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When Math

DOESN’T Come Easily by Kathy Kuhl

M

ost adults can recall feeling a momentary panic in a math class at one time or another, but some children feel despair about math daily. They may struggle through math lessons for many reasons: attitude, handwriting difficulty, poor number sense, language-based learning disability, or difficulties with memory, fear, or discouragement. We can address these effectively in many ways.

Handwriting Difficulty Here are quick strategies for handwriting struggles: • Teach correct numeral formation to reduce stress on hand and arm. • Use number stamps and an inkpad instead of writing. • Turn notebook paper sideways. Use the lines to keep the digits aligned. • Align numbers with enlarged graph paper or create this yourself. • Allow math dictation software. • Provide graphing calculators for algebra and beyond. Students can demonstrate changing slope and y-intercept and see effects without laboriously plotting each point. • Practice math facts with non-written exercises: games, flashcards, oral recitation. Kathy Kuhl, author of Homeschooling Your Struggling Learner and Encouraging Your Child, is a friend to Simply Classical and can be found at LearnDifferently.com. Kathy lives in Virginia with her husband with whom she enjoys traveling worldwide, including visiting their grandchildren.

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When Math Doesn't Come Easily

Number Sense Some children suffer from poor number sense. Does your son understand that "four" = "4" = "this many" (4 physical objects)? If your student divides 100 by 8 and gets 125 (instead of the correct answer of 12.5), does he think to question how the quotient can be larger than the dividend? Here are some ways to improve number sense: • Build bundles of craft sticks to teach place value: ones, tens, ten tens to make a hundred, and ten hundreds to make a thousand. Then build numbers, add, and subtract with them. • Give varied measurement cups for pouring water (or sand in a sandbox). • Use games with dice and dominoes to teach subitizing (rapid recognition of how many objects are in a small group without counting). • Build numbers with base ten blocks, then add and subtract with them. • Cut paper plates or tortillas into half-circles, one-, two- and three-quarter circles, and one- and twothirds circles. Show two pieces and ask which is larger. Give practice in finding equivalent fractions and then adding with them. • When introducing integer arithmetic, have your child step up and down stairs to act out addition and subtraction. Begin at a landing, representing zero. For example: 6 + -2 means go up six, then down two.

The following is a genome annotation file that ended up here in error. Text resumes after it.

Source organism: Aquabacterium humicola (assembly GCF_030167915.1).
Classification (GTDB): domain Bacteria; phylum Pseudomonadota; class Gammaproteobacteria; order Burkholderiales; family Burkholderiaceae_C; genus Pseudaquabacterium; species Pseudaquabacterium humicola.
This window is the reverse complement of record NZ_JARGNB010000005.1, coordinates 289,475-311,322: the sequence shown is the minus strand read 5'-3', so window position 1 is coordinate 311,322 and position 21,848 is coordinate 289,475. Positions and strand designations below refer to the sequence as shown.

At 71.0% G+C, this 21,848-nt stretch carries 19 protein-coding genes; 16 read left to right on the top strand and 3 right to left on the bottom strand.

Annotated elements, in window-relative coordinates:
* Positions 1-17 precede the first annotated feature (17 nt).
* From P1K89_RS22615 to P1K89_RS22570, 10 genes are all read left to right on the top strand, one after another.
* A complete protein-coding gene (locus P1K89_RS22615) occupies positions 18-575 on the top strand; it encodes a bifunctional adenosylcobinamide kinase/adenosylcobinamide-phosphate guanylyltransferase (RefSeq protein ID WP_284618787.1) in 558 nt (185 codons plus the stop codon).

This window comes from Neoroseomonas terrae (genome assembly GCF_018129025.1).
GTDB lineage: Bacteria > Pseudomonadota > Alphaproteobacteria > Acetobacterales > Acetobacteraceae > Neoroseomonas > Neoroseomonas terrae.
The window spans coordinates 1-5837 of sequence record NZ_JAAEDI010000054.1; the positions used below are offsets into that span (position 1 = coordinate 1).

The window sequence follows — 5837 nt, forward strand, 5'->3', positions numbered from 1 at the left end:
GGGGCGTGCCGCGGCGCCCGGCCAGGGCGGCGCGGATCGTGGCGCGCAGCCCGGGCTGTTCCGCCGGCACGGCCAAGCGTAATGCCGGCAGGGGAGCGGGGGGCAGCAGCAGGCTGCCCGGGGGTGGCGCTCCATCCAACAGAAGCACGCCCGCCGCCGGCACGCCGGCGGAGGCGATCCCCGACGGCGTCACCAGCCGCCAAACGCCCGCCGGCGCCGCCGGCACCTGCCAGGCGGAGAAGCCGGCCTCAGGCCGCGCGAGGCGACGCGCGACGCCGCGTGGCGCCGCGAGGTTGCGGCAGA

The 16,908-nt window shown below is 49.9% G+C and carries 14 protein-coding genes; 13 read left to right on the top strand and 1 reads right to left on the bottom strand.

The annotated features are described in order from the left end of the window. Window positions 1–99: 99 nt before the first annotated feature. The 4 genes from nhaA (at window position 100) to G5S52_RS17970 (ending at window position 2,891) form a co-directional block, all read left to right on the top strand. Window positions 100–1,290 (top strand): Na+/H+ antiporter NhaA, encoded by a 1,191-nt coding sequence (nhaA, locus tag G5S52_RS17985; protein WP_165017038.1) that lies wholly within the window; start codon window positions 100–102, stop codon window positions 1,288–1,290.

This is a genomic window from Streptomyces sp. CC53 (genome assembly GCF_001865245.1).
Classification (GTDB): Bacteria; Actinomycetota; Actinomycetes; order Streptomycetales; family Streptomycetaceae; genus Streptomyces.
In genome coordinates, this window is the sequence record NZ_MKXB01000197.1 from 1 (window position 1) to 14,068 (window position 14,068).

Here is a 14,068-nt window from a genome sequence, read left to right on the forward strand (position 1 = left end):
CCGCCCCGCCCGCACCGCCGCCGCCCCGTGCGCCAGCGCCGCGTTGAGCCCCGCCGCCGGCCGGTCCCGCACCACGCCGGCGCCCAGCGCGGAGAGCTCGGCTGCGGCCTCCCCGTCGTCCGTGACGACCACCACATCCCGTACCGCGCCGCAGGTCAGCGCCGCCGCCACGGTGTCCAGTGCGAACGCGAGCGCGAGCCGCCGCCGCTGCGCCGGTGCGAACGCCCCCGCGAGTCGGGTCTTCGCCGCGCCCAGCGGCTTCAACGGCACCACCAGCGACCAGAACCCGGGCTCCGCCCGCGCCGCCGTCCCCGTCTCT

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Simply Classical Journal - Summer 2020